Back in a previous life, I used to be a recruitment officer for a Southern Ontario university best known for turning out math and engineering geeks and this guy. I am a graduate of said university, albeit one with an Arts degree in Drama and Theatre Arts, so I guess I was qualified enough to sing the school’s praises and do so in any improv situation. I would spend the better part of the fall each year criss-crossing the province doing presentations to high school students charged with the decision of a lifetime: to whom do I wish to financially in-debt myself to for the next phase of my life?
What does all this have to do with music? Honestly not a whole lot, but there is a connection. One of the school’s I routinely visited was Bishop Morocco/Thomas Merton Catholic Secondary School in Toronto, which is located at the intersection of Bloor and Dundas and best known as an arts school, featuring music, dance and drama programming that other schools don’t. I loved going there to visit and meeting the kids, because finally I wasn’t being inundated with questions about what it takes to get into chemical engineering; I got to talk about what I was studying, what I loved about my university and about what these students loved to do. It was the highlight of my fall.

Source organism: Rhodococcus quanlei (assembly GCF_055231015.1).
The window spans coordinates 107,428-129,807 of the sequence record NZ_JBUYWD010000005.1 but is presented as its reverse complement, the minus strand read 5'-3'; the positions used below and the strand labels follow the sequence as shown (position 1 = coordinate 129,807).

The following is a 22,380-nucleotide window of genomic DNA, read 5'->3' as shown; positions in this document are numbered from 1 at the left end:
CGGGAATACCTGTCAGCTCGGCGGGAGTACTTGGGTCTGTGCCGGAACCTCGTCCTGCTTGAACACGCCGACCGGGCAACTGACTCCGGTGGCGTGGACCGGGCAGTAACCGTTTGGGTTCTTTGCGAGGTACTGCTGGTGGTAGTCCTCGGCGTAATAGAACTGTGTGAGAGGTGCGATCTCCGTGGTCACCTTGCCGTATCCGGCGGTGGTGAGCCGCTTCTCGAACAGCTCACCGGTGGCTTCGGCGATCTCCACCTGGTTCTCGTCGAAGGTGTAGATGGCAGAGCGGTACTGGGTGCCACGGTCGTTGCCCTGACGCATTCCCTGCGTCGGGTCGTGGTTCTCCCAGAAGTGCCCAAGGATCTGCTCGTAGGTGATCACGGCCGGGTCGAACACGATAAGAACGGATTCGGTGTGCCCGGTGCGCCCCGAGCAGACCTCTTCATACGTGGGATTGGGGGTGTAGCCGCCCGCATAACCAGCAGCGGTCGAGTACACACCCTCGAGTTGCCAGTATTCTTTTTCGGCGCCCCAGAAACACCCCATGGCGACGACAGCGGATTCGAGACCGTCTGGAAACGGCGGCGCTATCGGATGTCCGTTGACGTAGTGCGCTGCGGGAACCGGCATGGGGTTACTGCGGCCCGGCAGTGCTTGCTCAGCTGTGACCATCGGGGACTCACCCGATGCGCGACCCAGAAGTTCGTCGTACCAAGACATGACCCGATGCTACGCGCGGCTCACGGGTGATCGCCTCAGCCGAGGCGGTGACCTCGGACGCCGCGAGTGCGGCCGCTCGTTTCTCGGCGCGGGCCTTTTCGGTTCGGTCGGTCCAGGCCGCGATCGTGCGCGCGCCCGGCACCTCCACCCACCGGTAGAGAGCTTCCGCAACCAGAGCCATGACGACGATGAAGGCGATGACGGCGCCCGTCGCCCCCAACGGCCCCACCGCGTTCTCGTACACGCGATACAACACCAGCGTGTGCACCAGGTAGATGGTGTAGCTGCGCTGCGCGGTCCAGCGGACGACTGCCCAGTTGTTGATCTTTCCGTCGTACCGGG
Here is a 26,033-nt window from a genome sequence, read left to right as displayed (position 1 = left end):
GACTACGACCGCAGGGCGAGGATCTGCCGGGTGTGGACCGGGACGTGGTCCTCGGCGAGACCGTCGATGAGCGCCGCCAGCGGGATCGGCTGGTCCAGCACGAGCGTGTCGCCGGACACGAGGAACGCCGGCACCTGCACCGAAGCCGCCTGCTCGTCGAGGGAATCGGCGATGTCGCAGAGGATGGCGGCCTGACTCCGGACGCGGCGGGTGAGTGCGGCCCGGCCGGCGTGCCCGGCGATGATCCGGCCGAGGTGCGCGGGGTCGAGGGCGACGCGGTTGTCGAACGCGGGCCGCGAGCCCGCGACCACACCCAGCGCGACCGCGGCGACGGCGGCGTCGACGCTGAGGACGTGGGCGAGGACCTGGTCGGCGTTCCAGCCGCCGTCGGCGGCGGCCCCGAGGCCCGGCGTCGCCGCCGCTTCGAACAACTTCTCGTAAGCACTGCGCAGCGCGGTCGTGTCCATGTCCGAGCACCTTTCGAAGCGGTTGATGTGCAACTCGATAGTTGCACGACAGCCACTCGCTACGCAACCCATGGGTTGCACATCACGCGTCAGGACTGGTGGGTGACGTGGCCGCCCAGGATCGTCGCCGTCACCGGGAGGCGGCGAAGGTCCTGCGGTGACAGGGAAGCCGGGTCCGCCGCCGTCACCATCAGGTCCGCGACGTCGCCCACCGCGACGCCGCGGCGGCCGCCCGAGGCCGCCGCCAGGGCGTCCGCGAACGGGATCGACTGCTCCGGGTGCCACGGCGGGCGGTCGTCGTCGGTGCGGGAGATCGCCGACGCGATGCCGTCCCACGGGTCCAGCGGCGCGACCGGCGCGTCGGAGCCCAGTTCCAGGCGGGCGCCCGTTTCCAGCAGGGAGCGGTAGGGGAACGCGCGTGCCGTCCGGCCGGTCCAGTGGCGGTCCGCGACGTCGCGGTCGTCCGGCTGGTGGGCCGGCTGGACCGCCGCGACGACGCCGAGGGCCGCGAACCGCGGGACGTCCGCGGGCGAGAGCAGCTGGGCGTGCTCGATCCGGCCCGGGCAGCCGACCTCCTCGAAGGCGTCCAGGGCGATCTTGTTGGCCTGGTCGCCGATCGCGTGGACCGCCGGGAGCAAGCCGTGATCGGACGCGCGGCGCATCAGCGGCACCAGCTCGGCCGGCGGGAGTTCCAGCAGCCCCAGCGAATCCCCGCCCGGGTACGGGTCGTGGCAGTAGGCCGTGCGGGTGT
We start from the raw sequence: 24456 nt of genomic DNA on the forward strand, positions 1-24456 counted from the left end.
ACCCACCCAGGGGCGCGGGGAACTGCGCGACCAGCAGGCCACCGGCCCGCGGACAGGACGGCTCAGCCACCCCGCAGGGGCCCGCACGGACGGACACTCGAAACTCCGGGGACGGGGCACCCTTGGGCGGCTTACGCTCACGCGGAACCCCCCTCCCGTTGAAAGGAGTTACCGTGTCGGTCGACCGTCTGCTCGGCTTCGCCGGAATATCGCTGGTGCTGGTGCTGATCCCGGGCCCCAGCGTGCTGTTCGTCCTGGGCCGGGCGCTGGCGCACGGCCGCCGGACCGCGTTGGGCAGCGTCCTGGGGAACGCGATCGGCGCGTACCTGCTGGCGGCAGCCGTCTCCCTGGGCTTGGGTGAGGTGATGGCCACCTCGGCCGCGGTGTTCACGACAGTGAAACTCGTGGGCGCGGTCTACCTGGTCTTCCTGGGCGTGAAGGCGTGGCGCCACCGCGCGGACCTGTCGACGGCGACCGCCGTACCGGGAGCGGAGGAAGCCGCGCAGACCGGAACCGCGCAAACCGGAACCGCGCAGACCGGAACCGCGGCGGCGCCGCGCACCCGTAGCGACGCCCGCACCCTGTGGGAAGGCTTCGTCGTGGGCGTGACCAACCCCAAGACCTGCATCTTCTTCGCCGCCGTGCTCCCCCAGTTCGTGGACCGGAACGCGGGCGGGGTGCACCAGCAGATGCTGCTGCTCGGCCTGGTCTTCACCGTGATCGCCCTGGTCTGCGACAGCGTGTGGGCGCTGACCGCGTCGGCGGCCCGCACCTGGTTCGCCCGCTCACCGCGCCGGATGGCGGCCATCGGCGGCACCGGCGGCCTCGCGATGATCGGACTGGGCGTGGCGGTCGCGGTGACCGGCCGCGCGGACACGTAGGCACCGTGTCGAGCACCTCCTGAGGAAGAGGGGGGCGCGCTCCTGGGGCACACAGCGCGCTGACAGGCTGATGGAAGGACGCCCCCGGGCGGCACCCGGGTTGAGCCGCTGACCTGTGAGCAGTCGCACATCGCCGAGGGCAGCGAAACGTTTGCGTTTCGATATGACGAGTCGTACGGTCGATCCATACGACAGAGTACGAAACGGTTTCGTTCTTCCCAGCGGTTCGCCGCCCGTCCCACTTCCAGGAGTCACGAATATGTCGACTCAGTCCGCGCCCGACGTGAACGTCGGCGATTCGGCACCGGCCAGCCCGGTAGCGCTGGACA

So when a brand spanking new single crossed my desk with the name Bishop Morocco on it, I had to give the disc a listen. Turns out the band is a two-piece, Jake Fairley and James Sayce, friends from high school (!!) who ended up reconnecting in the Netherlands. Both guys were active Toronto musicians (Fairley in the band Fairmont, Sayce as a former member of both Tangiers and the Deadly Snakes) before decamping to Europe. Distancing themselves from everything going on back at home, the two started working on new material that reflected and melded their influences: Americana style alt. country pop and British new wave bands of the 80s with a healthy dose of epic, Badalamenti-esque brooding and detachment. Think Twin Peaks’ soundtrack hooks up with Pretty In Pink’s soundtrack in a dark alley at night. The full results will be available on June 1st when Bishop Morocco release the debut LP on Hand Drawn Dracula.
For now, you can enjoy “Last Year’s Disco Guitars” in all its incarnations below, or go get it for free right from Hand Drawn Dracula’s website:
Tags: Bishop Morocco
MP3: Bishop Morocco “Last Year’s Disco Guitars”
MP3: Bishop Morocco “Last Year’s Disco Guitars (Graham Walsh/Holy Fuck remix)”
Video: Bishop Morocco “Last Year’s Disco Guitars”
Myspace: Bishop Morocco